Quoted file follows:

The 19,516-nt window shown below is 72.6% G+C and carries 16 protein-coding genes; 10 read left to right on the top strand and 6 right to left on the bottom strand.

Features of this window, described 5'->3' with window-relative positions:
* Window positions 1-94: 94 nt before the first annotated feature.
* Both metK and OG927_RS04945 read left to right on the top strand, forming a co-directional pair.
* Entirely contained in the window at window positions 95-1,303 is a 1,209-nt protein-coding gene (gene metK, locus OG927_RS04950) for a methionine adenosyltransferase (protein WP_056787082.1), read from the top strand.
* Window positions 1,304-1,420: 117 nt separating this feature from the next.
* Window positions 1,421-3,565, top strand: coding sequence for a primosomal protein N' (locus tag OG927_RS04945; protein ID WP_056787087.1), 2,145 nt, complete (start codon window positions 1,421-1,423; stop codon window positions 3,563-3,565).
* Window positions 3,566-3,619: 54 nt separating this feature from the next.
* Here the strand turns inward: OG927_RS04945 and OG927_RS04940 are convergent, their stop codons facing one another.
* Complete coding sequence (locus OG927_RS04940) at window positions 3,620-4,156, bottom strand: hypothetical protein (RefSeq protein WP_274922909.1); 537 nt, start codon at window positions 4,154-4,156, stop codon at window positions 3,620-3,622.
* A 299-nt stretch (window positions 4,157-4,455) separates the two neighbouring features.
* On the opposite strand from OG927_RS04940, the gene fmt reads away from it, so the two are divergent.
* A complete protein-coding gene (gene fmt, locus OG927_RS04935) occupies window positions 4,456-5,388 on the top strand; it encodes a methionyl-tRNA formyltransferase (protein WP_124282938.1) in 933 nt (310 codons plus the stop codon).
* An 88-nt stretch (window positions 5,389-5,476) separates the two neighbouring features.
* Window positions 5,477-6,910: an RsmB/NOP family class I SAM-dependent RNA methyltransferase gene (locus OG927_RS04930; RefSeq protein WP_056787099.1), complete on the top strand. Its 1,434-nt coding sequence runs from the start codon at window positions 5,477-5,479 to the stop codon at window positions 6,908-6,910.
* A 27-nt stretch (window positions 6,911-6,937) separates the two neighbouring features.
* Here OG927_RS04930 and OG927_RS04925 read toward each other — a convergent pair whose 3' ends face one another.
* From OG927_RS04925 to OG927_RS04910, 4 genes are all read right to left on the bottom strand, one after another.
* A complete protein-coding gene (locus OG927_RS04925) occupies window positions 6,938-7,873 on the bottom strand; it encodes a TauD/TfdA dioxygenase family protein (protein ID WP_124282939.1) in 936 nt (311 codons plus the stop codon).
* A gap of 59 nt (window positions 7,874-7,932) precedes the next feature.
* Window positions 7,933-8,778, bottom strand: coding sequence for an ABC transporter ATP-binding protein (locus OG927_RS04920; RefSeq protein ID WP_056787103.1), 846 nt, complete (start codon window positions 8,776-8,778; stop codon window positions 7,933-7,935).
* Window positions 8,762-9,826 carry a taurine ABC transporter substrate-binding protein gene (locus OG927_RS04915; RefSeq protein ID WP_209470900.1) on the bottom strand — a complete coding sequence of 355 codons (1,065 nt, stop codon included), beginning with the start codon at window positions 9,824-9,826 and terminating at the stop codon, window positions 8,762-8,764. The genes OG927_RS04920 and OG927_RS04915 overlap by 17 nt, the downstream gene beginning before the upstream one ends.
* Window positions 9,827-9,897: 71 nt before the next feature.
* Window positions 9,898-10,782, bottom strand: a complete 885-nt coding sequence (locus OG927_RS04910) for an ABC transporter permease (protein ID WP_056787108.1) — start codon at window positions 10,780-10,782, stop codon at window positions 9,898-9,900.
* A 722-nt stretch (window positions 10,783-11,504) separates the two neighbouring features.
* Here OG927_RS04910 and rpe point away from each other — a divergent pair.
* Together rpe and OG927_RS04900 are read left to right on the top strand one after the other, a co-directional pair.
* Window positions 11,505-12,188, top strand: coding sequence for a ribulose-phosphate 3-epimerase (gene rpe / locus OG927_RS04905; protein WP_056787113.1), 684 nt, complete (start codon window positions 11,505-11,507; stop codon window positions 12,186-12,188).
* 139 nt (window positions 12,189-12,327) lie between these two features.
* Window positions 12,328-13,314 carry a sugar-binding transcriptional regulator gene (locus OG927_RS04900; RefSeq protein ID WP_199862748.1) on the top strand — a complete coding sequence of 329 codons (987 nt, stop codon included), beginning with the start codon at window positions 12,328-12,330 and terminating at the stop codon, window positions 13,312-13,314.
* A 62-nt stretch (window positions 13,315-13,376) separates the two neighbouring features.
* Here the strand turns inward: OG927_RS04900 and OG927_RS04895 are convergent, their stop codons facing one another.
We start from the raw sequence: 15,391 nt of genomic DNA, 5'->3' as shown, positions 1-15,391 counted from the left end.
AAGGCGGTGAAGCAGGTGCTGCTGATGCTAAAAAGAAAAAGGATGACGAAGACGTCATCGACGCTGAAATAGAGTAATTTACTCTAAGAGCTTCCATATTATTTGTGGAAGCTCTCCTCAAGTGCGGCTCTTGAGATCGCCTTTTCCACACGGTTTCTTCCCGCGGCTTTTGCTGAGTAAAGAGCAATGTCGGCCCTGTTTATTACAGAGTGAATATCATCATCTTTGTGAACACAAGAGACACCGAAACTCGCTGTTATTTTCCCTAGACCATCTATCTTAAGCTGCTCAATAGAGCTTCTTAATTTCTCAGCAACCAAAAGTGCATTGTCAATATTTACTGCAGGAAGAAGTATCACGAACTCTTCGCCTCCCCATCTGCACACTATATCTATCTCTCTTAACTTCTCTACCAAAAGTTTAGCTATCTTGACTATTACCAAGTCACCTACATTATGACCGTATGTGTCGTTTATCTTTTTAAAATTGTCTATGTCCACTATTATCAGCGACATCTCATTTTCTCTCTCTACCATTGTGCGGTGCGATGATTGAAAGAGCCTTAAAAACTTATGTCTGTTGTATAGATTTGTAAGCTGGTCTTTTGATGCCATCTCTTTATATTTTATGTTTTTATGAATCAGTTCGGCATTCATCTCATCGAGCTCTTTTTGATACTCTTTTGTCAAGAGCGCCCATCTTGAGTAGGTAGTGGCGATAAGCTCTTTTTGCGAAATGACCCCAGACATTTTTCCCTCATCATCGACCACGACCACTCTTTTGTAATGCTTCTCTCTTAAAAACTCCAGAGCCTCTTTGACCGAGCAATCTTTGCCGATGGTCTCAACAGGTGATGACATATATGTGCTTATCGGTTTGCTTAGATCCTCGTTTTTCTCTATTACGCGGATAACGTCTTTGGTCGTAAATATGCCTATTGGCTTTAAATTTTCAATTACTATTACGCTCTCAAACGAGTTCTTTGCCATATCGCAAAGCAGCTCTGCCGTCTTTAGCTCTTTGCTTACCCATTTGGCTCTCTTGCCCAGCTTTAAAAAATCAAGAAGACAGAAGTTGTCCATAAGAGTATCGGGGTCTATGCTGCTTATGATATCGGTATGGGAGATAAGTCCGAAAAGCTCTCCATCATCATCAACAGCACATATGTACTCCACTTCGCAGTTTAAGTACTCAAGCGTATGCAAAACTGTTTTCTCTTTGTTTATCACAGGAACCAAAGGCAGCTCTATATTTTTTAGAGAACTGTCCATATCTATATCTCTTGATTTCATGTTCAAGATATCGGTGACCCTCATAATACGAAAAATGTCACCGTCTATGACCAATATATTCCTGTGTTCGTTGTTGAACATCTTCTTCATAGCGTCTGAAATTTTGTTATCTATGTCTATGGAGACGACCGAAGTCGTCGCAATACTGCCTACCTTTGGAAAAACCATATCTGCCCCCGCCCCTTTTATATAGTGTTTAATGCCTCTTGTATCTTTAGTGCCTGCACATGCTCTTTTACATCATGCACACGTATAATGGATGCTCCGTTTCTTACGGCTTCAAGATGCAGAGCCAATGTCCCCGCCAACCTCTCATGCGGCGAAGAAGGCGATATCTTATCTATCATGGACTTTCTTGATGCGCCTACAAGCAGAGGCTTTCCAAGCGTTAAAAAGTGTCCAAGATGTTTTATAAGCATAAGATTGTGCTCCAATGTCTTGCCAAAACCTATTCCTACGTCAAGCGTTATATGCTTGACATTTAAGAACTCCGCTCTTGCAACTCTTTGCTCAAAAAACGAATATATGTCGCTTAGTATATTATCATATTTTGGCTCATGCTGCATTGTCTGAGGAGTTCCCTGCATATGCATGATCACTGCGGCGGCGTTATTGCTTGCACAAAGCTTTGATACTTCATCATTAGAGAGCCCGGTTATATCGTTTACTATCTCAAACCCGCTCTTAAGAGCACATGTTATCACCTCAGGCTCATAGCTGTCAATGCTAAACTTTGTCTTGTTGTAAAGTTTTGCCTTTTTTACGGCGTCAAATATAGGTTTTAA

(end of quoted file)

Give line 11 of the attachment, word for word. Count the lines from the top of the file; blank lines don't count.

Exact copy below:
* A 299-nt stretch (window positions 4,157-4,455) separates the two neighbouring features.